Candling is a technique used to examine the growth and development of the embryo inside the egg. A bright light is placed behind (or underneath) the egg in order to see details inside. Although candles are not generally used anymore, the term still remains.
During the 21 day incubation period, I would candle the eggs once or twice in order to discard eggs that weren’t fertilized or developing. Although commercial candling set-ups are available for purchase, I asked around the farm and found there are simple and very inexpensive homemade candling options available. My favorite candling set-up was a cardboard box, LED flashlight and roll of toilet paper. When I was ready to candle, I would first set up my lab. This involved shutting the blinds and turning off the lights in the Polyface Farm store office, borrowing the brightest flashlight I could find, getting the box from the box discard pile, obtaining a roll of TP, and getting the eggs out of the incubator.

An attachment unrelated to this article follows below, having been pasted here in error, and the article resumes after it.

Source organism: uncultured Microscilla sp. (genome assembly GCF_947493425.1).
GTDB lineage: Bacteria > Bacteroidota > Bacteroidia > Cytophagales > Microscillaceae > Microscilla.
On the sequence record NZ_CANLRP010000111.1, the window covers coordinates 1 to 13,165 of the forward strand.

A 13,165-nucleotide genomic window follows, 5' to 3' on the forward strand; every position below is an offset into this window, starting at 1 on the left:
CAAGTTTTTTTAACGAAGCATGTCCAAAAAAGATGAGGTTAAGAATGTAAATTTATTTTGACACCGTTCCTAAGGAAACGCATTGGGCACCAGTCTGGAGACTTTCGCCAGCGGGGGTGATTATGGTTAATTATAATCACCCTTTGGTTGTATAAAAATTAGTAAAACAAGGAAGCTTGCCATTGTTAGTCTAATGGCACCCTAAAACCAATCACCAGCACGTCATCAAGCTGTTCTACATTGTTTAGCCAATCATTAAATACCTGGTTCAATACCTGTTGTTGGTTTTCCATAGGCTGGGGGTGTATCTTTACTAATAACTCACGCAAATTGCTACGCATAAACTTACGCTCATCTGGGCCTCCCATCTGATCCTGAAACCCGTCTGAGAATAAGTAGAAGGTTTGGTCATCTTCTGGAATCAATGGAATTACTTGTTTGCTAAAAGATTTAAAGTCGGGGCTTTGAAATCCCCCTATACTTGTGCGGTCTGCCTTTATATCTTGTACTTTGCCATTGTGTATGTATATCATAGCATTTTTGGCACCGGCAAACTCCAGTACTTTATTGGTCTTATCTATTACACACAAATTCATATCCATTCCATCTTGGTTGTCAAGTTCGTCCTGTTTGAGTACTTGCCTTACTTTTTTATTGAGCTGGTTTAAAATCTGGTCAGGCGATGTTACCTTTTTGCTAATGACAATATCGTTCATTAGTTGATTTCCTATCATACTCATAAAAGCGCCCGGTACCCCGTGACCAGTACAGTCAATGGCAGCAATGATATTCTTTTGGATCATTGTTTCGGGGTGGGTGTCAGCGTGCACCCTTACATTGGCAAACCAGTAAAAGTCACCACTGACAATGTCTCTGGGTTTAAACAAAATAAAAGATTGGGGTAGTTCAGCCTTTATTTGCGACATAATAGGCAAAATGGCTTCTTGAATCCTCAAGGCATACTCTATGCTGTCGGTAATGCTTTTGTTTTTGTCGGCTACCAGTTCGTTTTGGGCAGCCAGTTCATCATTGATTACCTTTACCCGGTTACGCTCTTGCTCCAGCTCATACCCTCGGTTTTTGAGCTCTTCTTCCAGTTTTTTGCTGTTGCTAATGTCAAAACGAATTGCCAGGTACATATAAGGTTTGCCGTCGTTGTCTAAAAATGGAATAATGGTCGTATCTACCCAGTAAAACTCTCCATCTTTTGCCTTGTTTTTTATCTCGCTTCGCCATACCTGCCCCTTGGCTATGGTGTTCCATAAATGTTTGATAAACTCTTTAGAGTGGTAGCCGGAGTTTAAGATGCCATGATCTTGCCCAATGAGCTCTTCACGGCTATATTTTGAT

After about a week in the incubator, you should be able to see veins developing. After a couple weeks, you can see the embryo forming.
There is a lot of information available on the internet and in books about candling. Brinsea, the maker of the incubator we use, has a more comprehensive article on candling here.